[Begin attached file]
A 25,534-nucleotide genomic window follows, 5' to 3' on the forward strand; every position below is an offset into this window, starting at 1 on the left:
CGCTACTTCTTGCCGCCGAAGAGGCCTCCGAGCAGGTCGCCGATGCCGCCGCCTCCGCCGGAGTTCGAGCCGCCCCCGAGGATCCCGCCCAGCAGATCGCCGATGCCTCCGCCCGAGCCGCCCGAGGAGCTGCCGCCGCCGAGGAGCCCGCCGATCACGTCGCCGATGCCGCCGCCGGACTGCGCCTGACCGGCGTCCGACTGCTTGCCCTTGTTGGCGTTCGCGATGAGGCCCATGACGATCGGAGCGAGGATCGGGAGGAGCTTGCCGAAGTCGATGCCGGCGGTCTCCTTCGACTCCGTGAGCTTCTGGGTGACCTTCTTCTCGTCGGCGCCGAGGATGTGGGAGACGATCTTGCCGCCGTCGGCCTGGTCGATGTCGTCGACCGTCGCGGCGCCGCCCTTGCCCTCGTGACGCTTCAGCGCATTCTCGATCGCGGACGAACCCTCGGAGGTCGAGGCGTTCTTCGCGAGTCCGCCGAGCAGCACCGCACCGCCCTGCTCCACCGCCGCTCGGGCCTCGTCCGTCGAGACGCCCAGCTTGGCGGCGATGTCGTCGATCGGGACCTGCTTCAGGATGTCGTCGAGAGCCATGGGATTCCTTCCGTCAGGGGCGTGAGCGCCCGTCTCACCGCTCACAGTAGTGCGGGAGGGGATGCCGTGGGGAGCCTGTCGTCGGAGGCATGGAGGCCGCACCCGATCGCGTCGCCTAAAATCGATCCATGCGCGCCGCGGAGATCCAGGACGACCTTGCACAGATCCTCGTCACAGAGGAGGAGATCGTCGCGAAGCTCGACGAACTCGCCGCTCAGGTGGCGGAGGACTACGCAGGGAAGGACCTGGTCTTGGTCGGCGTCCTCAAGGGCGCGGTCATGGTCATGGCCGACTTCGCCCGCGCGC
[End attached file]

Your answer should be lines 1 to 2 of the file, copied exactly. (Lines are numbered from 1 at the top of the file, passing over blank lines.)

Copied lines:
A 25,534-nucleotide genomic window follows, 5' to 3' on the forward strand; every position below is an offset into this window, starting at 1 on the left:
CGCTACTTCTTGCCGCCGAAGAGGCCTCCGAGCAGGTCGCCGATGCCGCCGCCTCCGCCGGAGTTCGAGCCGCCCCCGAGGATCCCGCCCAGCAGATCGCCGATGCCTCCGCCCGAGCCGCCCGAGGAGCTGCCGCCGCCGAGGAGCCCGCCGATCACGTCGCCGATGCCGCCGCCGGACTGCGCCTGACCGGCGTCCGACTGCTTGCCCTTGTTGGCGTTCGCGATGAGGCCCATGACGATCGGAGCGAGGATCGGGAGGAGCTTGCCGAAGTCGATGCCGGCGGTCTCCTTCGACTCCGTGAGCTTCTGGGTGACCTTCTTCTCGTCGGCGCCGAGGATGTGGGAGACGATCTTGCCGCCGTCGGCCTGGTCGATGTCGTCGACCGTCGCGGCGCCGCCCTTGCCCTCGTGACGCTTCAGCGCATTCTCGATCGCGGACGAACCCTCGGAGGTCGAGGCGTTCTTCGCGAGTCCGCCGAGCAGCACCGCACCGCCCTGCTCCACCGCCGCTCGGGCCTCGTCCGTCGAGACGCCCAGCTTGGCGGCGATGTCGTCGATCGGGACCTGCTTCAGGATGTCGTCGAGAGCCATGGGATTCCTTCCGTCAGGGGCGTGAGCGCCCGTCTCACCGCTCACAGTAGTGCGGGAGGGGATGCCGTGGGGAGCCTGTCGTCGGAGGCATGGAGGCCGCACCCGATCGCGTCGCCTAAAATCGATCCATGCGCGCCGCGGAGATCCAGGACGACCTTGCACAGATCCTCGTCACAGAGGAGGAGATCGTCGCGAAGCTCGACGAACTCGCCGCTCAGGTGGCGGAGGACTACGCAGGGAAGGACCTGGTCTTGGTCGGCGTCCTCAAGGGCGCGGTCATGGTCATGGCCGACTTCGCCCGCGCGC